The London Blitz makes an almost perfect coverup for murder in this labyrinthine mystery.
Diving out of a London townhouse after German bombs hit it during World War II, Rose Alyn looks back to see her cousin Rosalee racing for the door. She nearly makes it before a masked figure looms and clubs her to death. Motives abound. The newly minted widow of wealthy industrialist Claude van Arthur, Rosalee was gorgeous, selfish and cruel, an odious woman who made her servants give up their dairy rations for her milk bath. Plenty of relatives wanted her dead so they could get their hands on the van Arthur fortune, including a sister-in-law who pestered her with obscene phone calls and a brother-in-law who needed her cash to get out of an embezzlement charge. But a surprise will puts Rosalee and Claude’s entire estate in Rose’s hands. While she tries to solve the murder, she’s also in charge of administering the finances of the people who probably killed her cousin–and may try to kill her. This is a very British mystery–Rose and her Scotland Yard bodyguard Lucas spend lots of time in icily civil drawing-room interrogations, and the main occupation of most characters is the desperate jockeying for inheritances. Valberde tells the story at a luxuriant pace, and in building a sense of social milieu and physical setting, the author lingers over the niceties of trusts and estate planning and steeps readers in the details of country-house dÃ©cor. The novel is also serious meditation on the corrupting power of beauty–as plain Rose takes over Rosalee’s position, the author makes her responsibility and usefulness a mirror image of her cousin’s glittering parasitism, a distinction that’s not lost on an RAF pilot Rose becomes entangled with. Valberde’s prose is subtle, perceptive and alive to psychological nuance. It turns an investigation of a woman’s death into a searching examination of her life.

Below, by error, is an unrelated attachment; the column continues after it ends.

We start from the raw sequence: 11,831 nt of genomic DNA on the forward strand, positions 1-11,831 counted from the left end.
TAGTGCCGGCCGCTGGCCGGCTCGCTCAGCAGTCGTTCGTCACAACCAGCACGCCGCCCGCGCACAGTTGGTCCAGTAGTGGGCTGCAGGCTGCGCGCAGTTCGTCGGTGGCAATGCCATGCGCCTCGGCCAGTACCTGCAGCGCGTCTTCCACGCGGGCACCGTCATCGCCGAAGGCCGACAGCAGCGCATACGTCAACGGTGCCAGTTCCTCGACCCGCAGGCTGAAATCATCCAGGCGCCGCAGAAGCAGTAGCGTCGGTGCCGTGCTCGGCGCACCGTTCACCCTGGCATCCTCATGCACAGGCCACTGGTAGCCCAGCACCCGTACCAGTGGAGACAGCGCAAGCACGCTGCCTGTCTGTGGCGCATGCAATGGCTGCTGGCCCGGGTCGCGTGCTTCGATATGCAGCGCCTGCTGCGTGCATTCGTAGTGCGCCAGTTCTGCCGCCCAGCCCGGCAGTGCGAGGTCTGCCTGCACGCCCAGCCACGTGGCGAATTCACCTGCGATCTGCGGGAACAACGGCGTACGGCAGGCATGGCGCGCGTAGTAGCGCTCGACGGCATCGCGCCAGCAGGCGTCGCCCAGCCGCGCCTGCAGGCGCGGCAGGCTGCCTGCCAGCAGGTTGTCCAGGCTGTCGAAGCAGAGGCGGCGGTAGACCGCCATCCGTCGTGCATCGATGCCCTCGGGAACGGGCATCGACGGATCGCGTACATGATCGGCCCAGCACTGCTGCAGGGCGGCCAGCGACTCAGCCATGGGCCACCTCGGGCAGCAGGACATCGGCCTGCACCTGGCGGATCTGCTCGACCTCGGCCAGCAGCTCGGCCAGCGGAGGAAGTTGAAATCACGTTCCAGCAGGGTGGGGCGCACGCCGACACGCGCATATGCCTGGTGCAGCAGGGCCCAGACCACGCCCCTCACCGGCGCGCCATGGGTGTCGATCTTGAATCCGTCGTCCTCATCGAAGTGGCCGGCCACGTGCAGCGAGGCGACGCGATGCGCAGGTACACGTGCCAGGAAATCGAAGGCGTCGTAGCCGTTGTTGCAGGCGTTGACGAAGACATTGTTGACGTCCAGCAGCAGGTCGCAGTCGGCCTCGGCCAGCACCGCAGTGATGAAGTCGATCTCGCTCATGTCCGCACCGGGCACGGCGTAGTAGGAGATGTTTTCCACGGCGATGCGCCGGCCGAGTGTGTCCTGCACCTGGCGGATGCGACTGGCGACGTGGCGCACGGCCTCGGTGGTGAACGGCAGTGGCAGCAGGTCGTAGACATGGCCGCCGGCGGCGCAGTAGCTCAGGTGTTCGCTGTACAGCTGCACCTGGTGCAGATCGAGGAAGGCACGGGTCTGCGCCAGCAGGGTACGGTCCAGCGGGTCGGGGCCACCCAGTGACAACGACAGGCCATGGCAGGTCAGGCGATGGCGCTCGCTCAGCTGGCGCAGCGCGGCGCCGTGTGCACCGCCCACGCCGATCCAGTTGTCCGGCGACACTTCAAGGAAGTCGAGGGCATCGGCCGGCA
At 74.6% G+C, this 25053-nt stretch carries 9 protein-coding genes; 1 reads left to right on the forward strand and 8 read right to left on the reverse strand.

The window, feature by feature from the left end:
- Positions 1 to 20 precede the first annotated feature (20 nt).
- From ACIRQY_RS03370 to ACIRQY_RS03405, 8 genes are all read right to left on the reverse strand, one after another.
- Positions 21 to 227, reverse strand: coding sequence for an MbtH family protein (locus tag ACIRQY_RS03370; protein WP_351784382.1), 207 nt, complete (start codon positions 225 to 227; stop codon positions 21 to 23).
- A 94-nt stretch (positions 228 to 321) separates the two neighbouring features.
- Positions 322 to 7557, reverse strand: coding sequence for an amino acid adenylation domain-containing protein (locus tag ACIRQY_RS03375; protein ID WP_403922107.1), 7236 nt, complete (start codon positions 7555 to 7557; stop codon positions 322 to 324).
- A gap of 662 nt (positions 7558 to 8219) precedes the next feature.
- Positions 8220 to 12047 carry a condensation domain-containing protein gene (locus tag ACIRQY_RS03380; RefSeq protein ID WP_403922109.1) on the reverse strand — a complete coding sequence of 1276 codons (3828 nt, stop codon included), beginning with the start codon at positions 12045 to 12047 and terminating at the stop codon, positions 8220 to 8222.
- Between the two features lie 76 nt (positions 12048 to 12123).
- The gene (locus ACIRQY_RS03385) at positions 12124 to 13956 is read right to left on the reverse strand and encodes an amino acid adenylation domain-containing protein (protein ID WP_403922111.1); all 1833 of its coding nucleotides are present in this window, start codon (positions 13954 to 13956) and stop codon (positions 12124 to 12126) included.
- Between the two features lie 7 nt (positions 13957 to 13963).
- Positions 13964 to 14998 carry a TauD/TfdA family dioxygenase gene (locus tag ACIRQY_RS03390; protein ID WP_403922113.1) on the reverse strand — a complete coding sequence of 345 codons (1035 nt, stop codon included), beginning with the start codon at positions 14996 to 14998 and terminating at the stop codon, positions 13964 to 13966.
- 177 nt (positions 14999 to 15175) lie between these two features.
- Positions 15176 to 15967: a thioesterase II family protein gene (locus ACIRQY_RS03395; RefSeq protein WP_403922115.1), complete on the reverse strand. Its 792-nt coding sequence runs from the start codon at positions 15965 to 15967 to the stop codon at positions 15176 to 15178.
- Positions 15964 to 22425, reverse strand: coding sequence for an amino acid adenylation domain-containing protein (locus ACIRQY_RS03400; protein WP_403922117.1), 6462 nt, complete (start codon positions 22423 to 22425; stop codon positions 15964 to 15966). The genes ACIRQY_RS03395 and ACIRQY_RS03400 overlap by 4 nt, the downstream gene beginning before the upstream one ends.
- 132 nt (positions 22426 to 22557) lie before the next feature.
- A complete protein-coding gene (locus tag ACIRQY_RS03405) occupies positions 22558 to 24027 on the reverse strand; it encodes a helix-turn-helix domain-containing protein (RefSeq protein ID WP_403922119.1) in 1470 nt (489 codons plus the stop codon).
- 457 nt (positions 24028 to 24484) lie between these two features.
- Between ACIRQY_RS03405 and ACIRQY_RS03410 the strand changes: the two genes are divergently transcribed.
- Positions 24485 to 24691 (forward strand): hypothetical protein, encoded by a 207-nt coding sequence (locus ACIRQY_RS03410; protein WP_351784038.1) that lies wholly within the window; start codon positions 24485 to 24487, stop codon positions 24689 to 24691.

A richly textured, thoughtful whodunit with a moral bite.